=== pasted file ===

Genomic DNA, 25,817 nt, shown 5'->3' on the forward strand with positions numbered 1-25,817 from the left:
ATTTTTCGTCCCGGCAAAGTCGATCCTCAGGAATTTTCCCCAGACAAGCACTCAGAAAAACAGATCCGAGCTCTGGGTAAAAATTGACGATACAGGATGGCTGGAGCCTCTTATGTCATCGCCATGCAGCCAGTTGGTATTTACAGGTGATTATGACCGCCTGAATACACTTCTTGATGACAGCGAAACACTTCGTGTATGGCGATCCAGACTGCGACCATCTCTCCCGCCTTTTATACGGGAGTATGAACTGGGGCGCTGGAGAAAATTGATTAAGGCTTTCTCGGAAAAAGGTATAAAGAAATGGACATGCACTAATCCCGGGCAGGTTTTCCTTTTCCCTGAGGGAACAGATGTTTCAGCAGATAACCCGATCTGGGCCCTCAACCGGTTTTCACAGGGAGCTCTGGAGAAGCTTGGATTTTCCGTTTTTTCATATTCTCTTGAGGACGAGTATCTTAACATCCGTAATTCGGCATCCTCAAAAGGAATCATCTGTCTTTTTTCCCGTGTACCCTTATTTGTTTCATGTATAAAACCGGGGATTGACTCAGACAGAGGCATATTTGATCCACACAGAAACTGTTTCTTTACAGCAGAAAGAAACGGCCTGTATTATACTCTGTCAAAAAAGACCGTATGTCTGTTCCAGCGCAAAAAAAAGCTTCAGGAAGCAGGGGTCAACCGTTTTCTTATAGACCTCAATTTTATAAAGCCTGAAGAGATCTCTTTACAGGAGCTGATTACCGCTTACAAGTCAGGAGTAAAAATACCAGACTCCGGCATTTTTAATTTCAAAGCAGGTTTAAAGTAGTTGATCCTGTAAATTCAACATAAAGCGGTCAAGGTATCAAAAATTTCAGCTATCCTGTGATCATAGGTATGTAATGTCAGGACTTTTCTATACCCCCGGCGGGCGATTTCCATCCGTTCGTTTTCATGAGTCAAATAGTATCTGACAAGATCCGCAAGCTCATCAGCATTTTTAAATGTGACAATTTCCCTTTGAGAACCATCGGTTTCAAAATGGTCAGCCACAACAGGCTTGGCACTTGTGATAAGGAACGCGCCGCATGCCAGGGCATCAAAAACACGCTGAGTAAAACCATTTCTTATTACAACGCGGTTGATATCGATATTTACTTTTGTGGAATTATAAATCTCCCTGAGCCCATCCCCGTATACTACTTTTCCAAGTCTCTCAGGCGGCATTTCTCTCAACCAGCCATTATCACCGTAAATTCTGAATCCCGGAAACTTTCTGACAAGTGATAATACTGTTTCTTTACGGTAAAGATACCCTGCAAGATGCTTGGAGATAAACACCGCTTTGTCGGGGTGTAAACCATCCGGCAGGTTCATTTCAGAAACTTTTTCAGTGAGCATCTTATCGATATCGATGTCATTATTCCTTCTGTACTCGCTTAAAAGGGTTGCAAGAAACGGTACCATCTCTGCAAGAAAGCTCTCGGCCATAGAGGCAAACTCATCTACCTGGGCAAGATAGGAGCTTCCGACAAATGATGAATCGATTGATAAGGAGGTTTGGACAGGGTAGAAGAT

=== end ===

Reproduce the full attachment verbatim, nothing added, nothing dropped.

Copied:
Genomic DNA, 25,817 nt, shown 5'->3' on the forward strand with positions numbered 1-25,817 from the left:
ATTTTTCGTCCCGGCAAAGTCGATCCTCAGGAATTTTCCCCAGACAAGCACTCAGAAAAACAGATCCGAGCTCTGGGTAAAAATTGACGATACAGGATGGCTGGAGCCTCTTATGTCATCGCCATGCAGCCAGTTGGTATTTACAGGTGATTATGACCGCCTGAATACACTTCTTGATGACAGCGAAACACTTCGTGTATGGCGATCCAGACTGCGACCATCTCTCCCGCCTTTTATACGGGAGTATGAACTGGGGCGCTGGAGAAAATTGATTAAGGCTTTCTCGGAAAAAGGTATAAAGAAATGGACATGCACTAATCCCGGGCAGGTTTTCCTTTTCCCTGAGGGAACAGATGTTTCAGCAGATAACCCGATCTGGGCCCTCAACCGGTTTTCACAGGGAGCTCTGGAGAAGCTTGGATTTTCCGTTTTTTCATATTCTCTTGAGGACGAGTATCTTAACATCCGTAATTCGGCATCCTCAAAAGGAATCATCTGTCTTTTTTCCCGTGTACCCTTATTTGTTTCATGTATAAAACCGGGGATTGACTCAGACAGAGGCATATTTGATCCACACAGAAACTGTTTCTTTACAGCAGAAAGAAACGGCCTGTATTATACTCTGTCAAAAAAGACCGTATGTCTGTTCCAGCGCAAAAAAAAGCTTCAGGAAGCAGGGGTCAACCGTTTTCTTATAGACCTCAATTTTATAAAGCCTGAAGAGATCTCTTTACAGGAGCTGATTACCGCTTACAAGTCAGGAGTAAAAATACCAGACTCCGGCATTTTTAATTTCAAAGCAGGTTTAAAGTAGTTGATCCTGTAAATTCAACATAAAGCGGTCAAGGTATCAAAAATTTCAGCTATCCTGTGATCATAGGTATGTAATGTCAGGACTTTTCTATACCCCCGGCGGGCGATTTCCATCCGTTCGTTTTCATGAGTCAAATAGTATCTGACAAGATCCGCAAGCTCATCAGCATTTTTAAATGTGACAATTTCCCTTTGAGAACCATCGGTTTCAAAATGGTCAGCCACAACAGGCTTGGCACTTGTGATAAGGAACGCGCCGCATGCCAGGGCATCAAAAACACGCTGAGTAAAACCATTTCTTATTACAACGCGGTTGATATCGATATTTACTTTTGTGGAATTATAAATCTCCCTGAGCCCATCCCCGTATACTACTTTTCCAAGTCTCTCAGGCGGCATTTCTCTCAACCAGCCATTATCACCGTAAATTCTGAATCCCGGAAACTTTCTGACAAGTGATAATACTGTTTCTTTACGGTAAAGATACCCTGCAAGATGCTTGGAGATAAACACCGCTTTGTCGGGGTGTAAACCATCCGGCAGGTTCATTTCAGAAACTTTTTCAGTGAGCATCTTATCGATATCGATGTCATTATTCCTTCTGTACTCGCTTAAAAGGGTTGCAAGAAACGGTACCATCTCTGCAAGAAAGCTCTCGGCCATAGAGGCAAACTCATCTACCTGGGCAAGATAGGAGCTTCCGACAAATGATGAATCGATTGATAAGGAGGTTTGGACAGGGTAGAAGAT